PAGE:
Living Wills


You have the right to complete a document referred to as a Living Will that sets out, in writing, your wishes about certain kinds of medical treatments and life-prolonging procedures in the event that you become terminally ill and there is no reasonable expectation of recovery.

Some people ask to be kept alive as long a possible.  Other people prefer that if there is no reasonable expectation of recovery, they no longer want to live.  You can even elect not to make a choice regarding whether or not you want to receive life-sustaining medical treatment, and delegate this decision to your appointed health care agent.

If you are well enough, you can tell your doctors what types of medical treatment you want or don’t want.  If you can’t speak, a living will describes what you want done or not done if you are terminally ill with no likelihood of recovery.

Some states combine a Living Will document with a Health Care Power of Document into a single form often referred to as an Advanced Health Care Directive or Directive to Physicians.

FACT:  Advanced Health Care Directive.

These states have adopted the use of an advanced health care directive, a single form documenting your end of life choices and your designation of a health care agent:  Alabama, Arizona, California, Connecticut, Delaware, District of Columbia, Hawaii, Kentucky, Minnesota, Mississippi, Nevada, New Jersey, New Mexico, Oklahoma, Oregon, Pennsylvania and Virginia.

Here are some common questions and answers regarding living wills.

Q.   Why do you need to complete both a living will and a durable health care power of attorney?

A.   A living will answers the question:  What do you want done if you are eing kept alive through an artificial life support system?   Do you want to be kept alive at all costs or would you prefer to be allowed to die if there is no reasonable likelihood that you will ever get better?   No matter which choice you make, state laws assure that you will continue to receive medical or other treatment available to alleviate pain.

A durable health care power of attorney answers the question:  Who do you want to make decisions about your health care if you can’t?  If you have chosen to be allowed to die, your health care agent is empowered to carry out the instructions in your living will.    He or she can meet with your doctors and decide what treatments you will or will not receive.

Both documents are important parts of planning for old age.    A living will is a document relatively narrow in scope–it only applies to those circumstances described in the document.  In contract, a durable health care power of attorney vesta a person with types of authority to make various decisions and thus applies to a wider range of potential health care circumstances and decisions.


Q.  What if you have not completed a living will?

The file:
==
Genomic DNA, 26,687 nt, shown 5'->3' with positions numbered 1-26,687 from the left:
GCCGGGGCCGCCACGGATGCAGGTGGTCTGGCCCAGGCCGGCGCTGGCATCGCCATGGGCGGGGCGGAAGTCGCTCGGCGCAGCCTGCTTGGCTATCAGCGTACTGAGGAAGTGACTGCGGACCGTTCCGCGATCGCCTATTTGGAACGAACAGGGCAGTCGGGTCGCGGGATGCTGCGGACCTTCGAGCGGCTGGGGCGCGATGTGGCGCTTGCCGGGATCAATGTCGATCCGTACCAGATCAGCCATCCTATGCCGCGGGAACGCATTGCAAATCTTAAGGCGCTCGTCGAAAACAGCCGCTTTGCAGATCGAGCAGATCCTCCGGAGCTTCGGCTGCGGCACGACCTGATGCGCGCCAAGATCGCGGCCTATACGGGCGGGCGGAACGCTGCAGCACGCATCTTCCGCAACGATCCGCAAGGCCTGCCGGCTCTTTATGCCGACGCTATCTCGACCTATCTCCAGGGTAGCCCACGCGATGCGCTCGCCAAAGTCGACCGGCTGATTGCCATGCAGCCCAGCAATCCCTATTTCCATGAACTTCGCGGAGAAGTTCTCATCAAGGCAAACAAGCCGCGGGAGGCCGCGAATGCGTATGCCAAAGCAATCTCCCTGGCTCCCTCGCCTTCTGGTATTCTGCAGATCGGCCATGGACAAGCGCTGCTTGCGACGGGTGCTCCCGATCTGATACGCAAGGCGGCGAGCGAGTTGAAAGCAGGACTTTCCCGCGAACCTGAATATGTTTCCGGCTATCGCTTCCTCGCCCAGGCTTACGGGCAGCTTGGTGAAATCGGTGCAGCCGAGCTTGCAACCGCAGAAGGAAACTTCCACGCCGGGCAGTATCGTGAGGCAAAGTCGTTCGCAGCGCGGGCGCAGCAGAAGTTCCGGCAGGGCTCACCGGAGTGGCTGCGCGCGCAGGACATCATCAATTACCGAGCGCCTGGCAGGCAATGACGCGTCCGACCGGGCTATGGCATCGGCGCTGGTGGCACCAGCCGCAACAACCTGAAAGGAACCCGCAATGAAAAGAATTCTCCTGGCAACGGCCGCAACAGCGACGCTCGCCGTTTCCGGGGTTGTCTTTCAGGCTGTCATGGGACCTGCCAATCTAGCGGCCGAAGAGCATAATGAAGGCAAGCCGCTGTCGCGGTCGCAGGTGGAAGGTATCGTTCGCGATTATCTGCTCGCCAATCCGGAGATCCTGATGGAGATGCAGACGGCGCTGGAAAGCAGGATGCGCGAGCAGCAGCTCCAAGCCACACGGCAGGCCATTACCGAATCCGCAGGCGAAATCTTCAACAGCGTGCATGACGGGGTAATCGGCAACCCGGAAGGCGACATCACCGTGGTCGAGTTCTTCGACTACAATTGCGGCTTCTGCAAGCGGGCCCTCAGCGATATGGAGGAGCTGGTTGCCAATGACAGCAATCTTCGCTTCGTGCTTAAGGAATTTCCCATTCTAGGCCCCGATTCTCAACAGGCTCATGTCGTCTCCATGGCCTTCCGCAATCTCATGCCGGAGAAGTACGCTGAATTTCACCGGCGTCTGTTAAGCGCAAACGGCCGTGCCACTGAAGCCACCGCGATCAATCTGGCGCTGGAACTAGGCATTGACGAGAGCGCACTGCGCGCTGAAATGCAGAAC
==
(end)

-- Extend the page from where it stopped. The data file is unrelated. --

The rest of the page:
A.  In the absence of a health care power of attorney or a living will, sometimes a phyusician will work with the spouse or family to carry out your wishes if the spouse and/or all members of the family agree on what to do.

Often, legal problems occur when family members do not agree on what was your intent and what should be done to carry out that intent.

Some state statutes specify who has the right to make health care choices for you if you have not identified a health care agent, usually a spouse, adult children or parents.  Some states only require the consent of one person; some states require unanimous consent from adult children or parents  Without consensus, doctors have no choice but to provide life sustaining treatment.


Q.  How long is a living will effective?

A.  A living will ends when you revoke the document.  If you want to change any of the instructions contained in your living will, you should prepare and sign a Notice of Revocation form.  Give a copy of the Notice of Revocation to your health care agent, your physician, and anyone else who has a copy of your living will or other advance directives.    Destroy both the original and any photocopies of the form.

You can then create a new living will or advanced health care directive documenting your wishes.

If you are not able to prepare a Notice of Revocation, you can tell your doctor or health care provider you want to cancel your directive.


Q.   How do you make a living will?

A.   You can make a living will several ways.

You can hire an attorney to help you complete the forms.  Often, attorneys provide these forms as part of an estate planning package when you create a will or a living trust.

In Arizona and California, legal document assistants can often provide forms for you to complete.

You can do it yourself using software and forms available on the web or on your personal computer.


Q.   What if the state you live in does not have living will statutes?

A.  The fact that the state you live in has no law concerning living wills does not mean that you should not complete a living will document.  Most states without living will statutes recognize living wills, but may rely on the court decisions on the intent of the instructions contained in our living will.  Your living will continues to provide evidence of your intentions.

Currently, these states do not have living will statutes:  Massachusetts, Missouri and New York.